If you enter the job market in high school or shortly after, when you are likely making less money than the example above, the same can still hold true. Maybe you got a part-time job at a local coffee shop with a great family atmosphere working 20 hours a week at $9.15 an hour. That equates to roughly $9,516 annually. Multiplying that amount by the 10% (minimum) tax rate leaves around $8,865.
You later hear that Starbucks is hiring part-time help starting at $10 an hour, so you apply and get the job. Your annual income increases to $10,400, but also bumps you to the 12% tax bracket. Now your annual federal taxes are $1,248, leaving you $9,152 for a net gain of $287 over your old job.
After a couple of weeks at Starbucks, you begin to question your decision. The customer traffic is five times what it was at the mom-and-pop shop. You and your coworkers are more stressed due to the fast-paced pressure and as a result aren’t all that friendly to each other. In fairness to Starbucks, I’m not a coffee drinker, don’t frequent Starbucks, and have never worked there. But you get the point. Is the meager bump in money worth it and should it have been the only factor you considered?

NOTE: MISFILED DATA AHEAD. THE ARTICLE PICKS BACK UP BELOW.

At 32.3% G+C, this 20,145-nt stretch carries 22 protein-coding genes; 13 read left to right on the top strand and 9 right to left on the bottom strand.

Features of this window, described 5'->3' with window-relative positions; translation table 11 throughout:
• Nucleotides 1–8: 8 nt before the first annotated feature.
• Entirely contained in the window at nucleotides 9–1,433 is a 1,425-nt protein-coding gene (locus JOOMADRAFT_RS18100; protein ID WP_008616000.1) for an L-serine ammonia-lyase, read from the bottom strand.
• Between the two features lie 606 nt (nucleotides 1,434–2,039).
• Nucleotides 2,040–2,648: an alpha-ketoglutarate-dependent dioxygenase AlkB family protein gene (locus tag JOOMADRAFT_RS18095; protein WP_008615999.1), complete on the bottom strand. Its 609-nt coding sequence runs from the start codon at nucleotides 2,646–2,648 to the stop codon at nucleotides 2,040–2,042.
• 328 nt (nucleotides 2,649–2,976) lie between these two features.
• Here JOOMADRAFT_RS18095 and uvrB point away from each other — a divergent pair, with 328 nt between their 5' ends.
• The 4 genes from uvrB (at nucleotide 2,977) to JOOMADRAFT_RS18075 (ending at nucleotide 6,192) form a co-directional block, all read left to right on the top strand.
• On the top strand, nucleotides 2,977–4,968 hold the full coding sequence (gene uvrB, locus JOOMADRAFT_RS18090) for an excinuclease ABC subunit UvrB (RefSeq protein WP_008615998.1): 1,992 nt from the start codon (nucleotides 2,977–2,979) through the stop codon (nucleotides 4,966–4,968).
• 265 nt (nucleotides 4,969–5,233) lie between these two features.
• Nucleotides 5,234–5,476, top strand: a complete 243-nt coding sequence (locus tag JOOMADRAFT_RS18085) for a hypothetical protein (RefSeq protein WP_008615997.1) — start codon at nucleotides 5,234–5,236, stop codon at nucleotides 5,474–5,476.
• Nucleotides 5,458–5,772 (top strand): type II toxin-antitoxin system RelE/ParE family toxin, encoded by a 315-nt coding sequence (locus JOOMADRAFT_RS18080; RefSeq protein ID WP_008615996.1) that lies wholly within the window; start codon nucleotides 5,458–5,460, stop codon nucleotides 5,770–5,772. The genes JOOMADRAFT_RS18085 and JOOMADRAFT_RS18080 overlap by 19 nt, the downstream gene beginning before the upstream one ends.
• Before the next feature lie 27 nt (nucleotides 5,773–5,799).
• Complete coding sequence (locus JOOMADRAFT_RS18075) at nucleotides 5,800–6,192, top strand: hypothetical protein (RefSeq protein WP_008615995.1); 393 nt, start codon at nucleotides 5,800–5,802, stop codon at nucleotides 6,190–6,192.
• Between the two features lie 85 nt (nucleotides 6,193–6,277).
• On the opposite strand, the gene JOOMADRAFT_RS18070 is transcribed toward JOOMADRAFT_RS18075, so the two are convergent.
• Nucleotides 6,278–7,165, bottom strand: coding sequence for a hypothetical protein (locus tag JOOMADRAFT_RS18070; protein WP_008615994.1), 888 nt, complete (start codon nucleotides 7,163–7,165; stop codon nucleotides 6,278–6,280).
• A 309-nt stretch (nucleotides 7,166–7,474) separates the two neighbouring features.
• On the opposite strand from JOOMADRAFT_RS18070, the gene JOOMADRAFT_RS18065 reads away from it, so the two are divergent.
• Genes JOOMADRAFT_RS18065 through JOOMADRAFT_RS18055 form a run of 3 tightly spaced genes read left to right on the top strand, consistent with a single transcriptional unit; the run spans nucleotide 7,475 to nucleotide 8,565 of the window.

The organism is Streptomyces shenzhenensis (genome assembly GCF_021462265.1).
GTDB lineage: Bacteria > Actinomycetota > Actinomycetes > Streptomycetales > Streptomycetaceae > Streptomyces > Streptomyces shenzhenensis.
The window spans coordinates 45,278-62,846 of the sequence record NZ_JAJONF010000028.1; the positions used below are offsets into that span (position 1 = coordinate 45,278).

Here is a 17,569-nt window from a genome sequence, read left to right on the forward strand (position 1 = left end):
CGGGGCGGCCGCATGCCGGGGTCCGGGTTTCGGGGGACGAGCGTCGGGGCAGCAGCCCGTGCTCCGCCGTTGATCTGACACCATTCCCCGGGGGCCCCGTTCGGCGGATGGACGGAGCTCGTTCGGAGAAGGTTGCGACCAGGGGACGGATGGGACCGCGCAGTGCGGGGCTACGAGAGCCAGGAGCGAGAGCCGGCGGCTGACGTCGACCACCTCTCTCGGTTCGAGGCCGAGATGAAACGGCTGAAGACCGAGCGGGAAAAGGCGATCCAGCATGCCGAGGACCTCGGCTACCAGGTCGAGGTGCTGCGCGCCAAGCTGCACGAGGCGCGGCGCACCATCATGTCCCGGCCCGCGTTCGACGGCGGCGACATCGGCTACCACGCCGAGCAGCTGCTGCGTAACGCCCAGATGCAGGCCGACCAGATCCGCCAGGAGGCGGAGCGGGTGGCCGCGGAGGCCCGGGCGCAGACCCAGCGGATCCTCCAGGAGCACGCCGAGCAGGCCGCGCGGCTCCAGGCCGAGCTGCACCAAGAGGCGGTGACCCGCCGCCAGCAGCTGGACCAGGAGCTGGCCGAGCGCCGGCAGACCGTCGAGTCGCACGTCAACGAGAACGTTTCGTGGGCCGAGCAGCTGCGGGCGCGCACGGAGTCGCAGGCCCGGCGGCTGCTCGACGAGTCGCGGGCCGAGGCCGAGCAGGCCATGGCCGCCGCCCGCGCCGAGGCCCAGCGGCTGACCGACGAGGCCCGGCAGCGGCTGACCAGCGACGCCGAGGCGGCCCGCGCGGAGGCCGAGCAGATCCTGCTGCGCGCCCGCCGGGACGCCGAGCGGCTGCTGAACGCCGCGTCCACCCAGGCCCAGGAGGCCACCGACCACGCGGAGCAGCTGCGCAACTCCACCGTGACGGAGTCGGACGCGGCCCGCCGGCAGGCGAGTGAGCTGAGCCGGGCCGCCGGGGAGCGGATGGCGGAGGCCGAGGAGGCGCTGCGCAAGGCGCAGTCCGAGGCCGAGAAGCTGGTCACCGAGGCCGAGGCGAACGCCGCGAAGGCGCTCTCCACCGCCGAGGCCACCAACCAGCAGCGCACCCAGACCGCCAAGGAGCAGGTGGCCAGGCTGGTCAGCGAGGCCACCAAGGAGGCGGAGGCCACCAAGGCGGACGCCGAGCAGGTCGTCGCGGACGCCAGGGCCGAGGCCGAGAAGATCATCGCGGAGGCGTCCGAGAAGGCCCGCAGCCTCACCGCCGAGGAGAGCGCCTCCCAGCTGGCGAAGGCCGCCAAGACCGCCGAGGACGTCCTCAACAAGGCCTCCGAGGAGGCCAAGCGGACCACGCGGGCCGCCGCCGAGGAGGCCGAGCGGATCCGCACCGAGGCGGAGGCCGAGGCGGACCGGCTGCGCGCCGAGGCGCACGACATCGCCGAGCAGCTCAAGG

After years of job-hopping for no other reason than to make more money, I achieved the lifestyle I had been seeking. I was in my early forties, and I had made it and I was finally going to be happy. But what I had failed to realize was that a certain lifestyle (which was all I had been chasing) was just a small piece of the big equation of happiness. I had been lured into thinking small and not seeing the big picture of life.